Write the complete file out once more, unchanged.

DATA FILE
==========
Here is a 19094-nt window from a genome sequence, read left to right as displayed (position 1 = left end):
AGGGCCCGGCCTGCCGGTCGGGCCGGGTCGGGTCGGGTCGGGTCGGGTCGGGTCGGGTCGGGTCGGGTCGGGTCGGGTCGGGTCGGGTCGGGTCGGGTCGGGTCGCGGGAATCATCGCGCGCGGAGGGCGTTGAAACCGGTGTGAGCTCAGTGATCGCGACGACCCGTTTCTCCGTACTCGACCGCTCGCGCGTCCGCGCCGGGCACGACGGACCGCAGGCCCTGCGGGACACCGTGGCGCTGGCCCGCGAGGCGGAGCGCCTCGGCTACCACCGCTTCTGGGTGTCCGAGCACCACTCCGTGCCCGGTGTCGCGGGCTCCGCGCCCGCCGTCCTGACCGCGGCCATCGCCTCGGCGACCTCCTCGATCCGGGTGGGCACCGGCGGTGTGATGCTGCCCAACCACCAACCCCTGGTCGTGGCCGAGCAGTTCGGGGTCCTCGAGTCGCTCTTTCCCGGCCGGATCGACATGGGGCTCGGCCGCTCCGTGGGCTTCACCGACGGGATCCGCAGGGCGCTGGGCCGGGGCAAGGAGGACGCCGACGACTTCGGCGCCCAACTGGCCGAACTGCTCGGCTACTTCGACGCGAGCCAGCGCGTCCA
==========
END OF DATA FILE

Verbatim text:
Here is a 19094-nt window from a genome sequence, read left to right as displayed (position 1 = left end):
AGGGCCCGGCCTGCCGGTCGGGCCGGGTCGGGTCGGGTCGGGTCGGGTCGGGTCGGGTCGGGTCGGGTCGGGTCGGGTCGGGTCGGGTCGGGTCGGGTCGGGTCGCGGGAATCATCGCGCGCGGAGGGCGTTGAAACCGGTGTGAGCTCAGTGATCGCGACGACCCGTTTCTCCGTACTCGACCGCTCGCGCGTCCGCGCCGGGCACGACGGACCGCAGGCCCTGCGGGACACCGTGGCGCTGGCCCGCGAGGCGGAGCGCCTCGGCTACCACCGCTTCTGGGTGTCCGAGCACCACTCCGTGCCCGGTGTCGCGGGCTCCGCGCCCGCCGTCCTGACCGCGGCCATCGCCTCGGCGACCTCCTCGATCCGGGTGGGCACCGGCGGTGTGATGCTGCCCAACCACCAACCCCTGGTCGTGGCCGAGCAGTTCGGGGTCCTCGAGTCGCTCTTTCCCGGCCGGATCGACATGGGGCTCGGCCGCTCCGTGGGCTTCACCGACGGGATCCGCAGGGCGCTGGGCCGGGGCAAGGAGGACGCCGACGACTTCGGCGCCCAACTGGCCGAACTGCTCGGCTACTTCGACGCGAGCCAGCGCGTCCA